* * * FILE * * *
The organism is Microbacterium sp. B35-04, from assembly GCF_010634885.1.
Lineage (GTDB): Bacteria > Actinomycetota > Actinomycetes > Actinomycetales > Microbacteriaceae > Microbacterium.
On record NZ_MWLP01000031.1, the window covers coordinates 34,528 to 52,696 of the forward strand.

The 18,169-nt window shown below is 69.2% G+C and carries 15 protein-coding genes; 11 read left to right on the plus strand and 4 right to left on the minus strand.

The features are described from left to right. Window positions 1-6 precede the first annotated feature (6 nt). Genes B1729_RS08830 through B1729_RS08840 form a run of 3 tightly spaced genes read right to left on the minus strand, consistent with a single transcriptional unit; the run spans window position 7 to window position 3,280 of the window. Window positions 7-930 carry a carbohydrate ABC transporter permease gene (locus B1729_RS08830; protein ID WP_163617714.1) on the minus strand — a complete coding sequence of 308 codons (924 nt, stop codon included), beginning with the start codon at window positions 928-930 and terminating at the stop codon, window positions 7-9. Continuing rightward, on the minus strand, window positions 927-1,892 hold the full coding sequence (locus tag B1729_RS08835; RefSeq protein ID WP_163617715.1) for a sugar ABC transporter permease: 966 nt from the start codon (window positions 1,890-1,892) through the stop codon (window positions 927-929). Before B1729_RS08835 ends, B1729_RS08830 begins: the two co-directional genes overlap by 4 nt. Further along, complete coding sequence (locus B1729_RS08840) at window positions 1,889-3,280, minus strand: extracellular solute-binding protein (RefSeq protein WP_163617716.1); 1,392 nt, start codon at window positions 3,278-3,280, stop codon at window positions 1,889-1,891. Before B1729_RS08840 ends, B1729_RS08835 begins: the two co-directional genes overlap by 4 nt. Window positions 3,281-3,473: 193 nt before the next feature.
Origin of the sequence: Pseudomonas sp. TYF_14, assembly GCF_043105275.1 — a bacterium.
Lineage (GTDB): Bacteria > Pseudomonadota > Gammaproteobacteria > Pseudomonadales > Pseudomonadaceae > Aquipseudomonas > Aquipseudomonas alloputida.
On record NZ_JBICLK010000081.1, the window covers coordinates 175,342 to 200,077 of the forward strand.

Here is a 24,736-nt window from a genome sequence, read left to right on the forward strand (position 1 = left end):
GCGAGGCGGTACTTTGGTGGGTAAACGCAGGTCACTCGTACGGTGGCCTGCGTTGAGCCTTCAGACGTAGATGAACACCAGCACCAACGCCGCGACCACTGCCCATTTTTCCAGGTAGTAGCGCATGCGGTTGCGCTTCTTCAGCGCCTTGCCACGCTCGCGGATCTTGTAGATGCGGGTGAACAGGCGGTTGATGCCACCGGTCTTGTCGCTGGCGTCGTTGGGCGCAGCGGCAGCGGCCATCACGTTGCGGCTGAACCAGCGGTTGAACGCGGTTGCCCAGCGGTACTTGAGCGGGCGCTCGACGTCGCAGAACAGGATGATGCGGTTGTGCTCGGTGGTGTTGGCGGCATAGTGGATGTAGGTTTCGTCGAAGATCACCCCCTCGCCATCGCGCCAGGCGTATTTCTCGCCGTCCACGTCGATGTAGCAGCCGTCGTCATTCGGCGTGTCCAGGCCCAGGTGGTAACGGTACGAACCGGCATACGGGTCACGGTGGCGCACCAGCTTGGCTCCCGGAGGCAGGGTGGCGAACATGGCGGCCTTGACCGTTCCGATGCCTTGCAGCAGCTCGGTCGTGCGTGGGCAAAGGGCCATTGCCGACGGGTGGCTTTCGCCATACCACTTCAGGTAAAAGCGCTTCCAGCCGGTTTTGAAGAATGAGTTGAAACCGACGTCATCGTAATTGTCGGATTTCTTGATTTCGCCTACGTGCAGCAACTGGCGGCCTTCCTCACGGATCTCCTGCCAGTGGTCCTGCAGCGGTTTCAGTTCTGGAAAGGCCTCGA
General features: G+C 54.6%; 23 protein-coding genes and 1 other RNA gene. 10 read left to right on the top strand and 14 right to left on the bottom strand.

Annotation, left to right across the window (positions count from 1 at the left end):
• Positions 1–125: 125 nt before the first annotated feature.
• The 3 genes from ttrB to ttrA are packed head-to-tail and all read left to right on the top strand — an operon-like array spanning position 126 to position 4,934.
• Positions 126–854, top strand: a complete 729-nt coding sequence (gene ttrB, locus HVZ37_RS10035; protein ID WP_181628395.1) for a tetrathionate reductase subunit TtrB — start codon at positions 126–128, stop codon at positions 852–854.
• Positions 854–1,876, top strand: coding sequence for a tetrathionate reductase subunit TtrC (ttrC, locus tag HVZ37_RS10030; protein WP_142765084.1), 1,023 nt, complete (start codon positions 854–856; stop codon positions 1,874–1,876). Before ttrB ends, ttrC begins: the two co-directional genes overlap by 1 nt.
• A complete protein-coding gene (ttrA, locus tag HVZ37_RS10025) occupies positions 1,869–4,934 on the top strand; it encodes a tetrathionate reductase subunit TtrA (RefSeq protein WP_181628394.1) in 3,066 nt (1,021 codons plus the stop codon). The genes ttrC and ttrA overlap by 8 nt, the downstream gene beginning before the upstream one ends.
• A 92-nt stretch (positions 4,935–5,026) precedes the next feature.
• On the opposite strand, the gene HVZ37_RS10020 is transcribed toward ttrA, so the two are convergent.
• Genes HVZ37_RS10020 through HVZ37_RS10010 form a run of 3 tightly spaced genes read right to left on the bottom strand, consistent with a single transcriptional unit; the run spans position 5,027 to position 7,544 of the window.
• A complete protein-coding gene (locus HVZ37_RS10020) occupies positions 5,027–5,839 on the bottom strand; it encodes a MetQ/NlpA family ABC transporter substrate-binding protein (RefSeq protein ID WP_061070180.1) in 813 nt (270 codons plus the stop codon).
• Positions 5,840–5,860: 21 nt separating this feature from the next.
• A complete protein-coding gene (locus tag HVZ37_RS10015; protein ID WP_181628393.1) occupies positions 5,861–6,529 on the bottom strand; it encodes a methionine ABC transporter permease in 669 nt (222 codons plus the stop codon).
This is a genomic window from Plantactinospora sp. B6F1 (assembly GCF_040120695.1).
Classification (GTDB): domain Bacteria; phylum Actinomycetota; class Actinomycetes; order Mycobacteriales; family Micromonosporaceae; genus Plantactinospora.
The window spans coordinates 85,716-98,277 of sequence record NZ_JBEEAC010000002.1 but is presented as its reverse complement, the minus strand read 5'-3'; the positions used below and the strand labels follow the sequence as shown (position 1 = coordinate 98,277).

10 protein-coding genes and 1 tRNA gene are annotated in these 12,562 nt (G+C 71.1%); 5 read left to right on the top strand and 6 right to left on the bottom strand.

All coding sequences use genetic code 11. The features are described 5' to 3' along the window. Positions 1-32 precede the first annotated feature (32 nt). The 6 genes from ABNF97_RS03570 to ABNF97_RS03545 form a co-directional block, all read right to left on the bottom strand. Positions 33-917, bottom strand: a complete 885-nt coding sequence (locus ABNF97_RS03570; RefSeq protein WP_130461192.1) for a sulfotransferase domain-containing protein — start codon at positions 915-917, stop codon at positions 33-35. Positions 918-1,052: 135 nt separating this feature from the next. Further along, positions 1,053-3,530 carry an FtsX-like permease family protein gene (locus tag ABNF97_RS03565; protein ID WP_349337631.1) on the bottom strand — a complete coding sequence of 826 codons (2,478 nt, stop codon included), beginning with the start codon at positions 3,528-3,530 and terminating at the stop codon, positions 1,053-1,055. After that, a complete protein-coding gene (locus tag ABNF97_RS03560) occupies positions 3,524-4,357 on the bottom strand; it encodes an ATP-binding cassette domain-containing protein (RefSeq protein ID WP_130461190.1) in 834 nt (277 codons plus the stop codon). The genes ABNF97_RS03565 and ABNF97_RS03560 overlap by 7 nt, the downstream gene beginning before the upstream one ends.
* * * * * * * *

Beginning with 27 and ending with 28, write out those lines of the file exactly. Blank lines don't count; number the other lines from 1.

10 protein-coding genes and 1 tRNA gene are annotated in these 12,562 nt (G+C 71.1%); 5 read left to right on the top strand and 6 right to left on the bottom strand.

All coding sequences use genetic code 11. The features are described 5' to 3' along the window. Positions 1-32 precede the first annotated feature (32 nt). The 6 genes from ABNF97_RS03570 to ABNF97_RS03545 form a co-directional block, all read right to left on the bottom strand. Positions 33-917, bottom strand: a complete 885-nt coding sequence (locus ABNF97_RS03570; RefSeq protein WP_130461192.1) for a sulfotransferase domain-containing protein — start codon at positions 915-917, stop codon at positions 33-35. Positions 918-1,052: 135 nt separating this feature from the next. Further along, positions 1,053-3,530 carry an FtsX-like permease family protein gene (locus tag ABNF97_RS03565; protein ID WP_349337631.1) on the bottom strand — a complete coding sequence of 826 codons (2,478 nt, stop codon included), beginning with the start codon at positions 3,528-3,530 and terminating at the stop codon, positions 1,053-1,055. After that, a complete protein-coding gene (locus tag ABNF97_RS03560) occupies positions 3,524-4,357 on the bottom strand; it encodes an ATP-binding cassette domain-containing protein (RefSeq protein ID WP_130461190.1) in 834 nt (277 codons plus the stop codon). The genes ABNF97_RS03565 and ABNF97_RS03560 overlap by 7 nt, the downstream gene beginning before the upstream one ends.